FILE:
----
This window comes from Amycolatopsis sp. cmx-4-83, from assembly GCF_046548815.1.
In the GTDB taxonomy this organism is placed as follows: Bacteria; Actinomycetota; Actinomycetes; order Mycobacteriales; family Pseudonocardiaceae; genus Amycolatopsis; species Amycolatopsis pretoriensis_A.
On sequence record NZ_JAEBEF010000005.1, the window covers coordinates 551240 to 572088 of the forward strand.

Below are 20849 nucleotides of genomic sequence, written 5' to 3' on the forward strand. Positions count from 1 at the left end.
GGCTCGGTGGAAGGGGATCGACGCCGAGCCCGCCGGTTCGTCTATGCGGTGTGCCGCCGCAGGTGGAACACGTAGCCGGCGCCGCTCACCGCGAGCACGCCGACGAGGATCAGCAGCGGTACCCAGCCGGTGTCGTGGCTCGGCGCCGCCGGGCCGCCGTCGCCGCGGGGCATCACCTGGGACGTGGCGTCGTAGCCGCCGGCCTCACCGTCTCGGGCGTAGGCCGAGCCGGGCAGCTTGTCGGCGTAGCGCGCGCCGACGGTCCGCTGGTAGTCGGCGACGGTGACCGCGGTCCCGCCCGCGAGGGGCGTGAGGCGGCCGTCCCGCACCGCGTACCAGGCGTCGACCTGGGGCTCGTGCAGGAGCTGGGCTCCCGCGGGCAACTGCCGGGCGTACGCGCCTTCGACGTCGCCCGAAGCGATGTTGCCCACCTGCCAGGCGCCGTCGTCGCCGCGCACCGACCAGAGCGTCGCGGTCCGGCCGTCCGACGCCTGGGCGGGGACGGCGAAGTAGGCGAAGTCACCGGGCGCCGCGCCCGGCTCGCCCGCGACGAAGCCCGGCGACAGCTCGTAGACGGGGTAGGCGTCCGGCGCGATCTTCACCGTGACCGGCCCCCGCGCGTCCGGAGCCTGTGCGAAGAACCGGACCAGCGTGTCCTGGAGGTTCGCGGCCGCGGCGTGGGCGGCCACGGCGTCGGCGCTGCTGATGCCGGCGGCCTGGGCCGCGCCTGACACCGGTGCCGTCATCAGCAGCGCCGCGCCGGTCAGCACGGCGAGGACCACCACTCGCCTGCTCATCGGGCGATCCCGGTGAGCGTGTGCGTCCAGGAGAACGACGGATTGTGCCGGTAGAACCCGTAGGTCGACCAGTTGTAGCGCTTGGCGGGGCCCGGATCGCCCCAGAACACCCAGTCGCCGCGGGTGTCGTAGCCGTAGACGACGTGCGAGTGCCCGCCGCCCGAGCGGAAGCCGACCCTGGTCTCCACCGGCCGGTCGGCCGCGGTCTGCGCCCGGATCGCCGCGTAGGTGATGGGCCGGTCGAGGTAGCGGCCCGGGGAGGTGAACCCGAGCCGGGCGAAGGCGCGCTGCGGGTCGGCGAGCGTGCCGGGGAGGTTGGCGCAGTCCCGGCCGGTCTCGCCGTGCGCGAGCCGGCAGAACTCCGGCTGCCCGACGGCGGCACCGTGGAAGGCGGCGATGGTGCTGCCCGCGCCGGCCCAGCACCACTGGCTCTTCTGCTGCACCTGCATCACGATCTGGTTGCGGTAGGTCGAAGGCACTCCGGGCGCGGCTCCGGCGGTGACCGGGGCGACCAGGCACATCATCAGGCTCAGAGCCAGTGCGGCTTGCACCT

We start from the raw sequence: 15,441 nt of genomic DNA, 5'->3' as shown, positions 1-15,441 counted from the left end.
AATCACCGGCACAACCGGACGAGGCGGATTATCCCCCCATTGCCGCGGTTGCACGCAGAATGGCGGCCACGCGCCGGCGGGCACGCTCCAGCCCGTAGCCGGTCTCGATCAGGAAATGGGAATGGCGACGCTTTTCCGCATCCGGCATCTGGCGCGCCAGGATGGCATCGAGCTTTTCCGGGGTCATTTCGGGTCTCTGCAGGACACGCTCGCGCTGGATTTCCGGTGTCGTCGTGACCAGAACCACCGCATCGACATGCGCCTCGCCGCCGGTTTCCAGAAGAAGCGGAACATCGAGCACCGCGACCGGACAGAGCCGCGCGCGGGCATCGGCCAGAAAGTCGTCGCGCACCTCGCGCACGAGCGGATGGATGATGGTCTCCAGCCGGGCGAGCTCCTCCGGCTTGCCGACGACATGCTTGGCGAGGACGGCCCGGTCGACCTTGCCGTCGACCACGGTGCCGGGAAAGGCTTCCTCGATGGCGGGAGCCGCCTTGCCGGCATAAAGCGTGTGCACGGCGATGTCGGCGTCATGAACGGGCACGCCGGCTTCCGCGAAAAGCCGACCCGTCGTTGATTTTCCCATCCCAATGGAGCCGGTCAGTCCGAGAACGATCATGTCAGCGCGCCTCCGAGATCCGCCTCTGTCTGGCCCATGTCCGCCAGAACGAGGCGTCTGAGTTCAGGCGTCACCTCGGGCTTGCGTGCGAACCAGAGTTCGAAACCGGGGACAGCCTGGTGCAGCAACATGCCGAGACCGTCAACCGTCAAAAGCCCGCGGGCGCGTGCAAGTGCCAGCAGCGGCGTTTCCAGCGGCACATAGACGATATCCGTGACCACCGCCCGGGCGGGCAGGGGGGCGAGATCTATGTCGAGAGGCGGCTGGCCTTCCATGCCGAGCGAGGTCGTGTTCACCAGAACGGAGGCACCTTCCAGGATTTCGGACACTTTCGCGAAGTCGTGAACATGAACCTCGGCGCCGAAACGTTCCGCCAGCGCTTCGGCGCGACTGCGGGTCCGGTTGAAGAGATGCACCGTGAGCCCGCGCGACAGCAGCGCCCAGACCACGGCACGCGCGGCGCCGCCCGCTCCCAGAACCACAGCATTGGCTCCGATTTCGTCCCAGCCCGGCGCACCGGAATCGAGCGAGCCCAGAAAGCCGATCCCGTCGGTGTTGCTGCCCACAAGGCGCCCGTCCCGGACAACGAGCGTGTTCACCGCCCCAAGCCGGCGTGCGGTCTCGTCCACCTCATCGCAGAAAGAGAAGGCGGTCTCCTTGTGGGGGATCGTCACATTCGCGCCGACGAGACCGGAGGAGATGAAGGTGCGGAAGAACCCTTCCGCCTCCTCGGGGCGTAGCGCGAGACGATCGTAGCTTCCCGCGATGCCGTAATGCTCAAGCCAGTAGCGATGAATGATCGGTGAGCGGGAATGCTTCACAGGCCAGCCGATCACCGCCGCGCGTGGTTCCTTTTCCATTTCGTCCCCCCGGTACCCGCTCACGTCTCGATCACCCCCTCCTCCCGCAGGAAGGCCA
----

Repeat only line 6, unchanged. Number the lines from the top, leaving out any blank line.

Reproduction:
We start from the raw sequence: 15,441 nt of genomic DNA, 5'->3' as shown, positions 1-15,441 counted from the left end.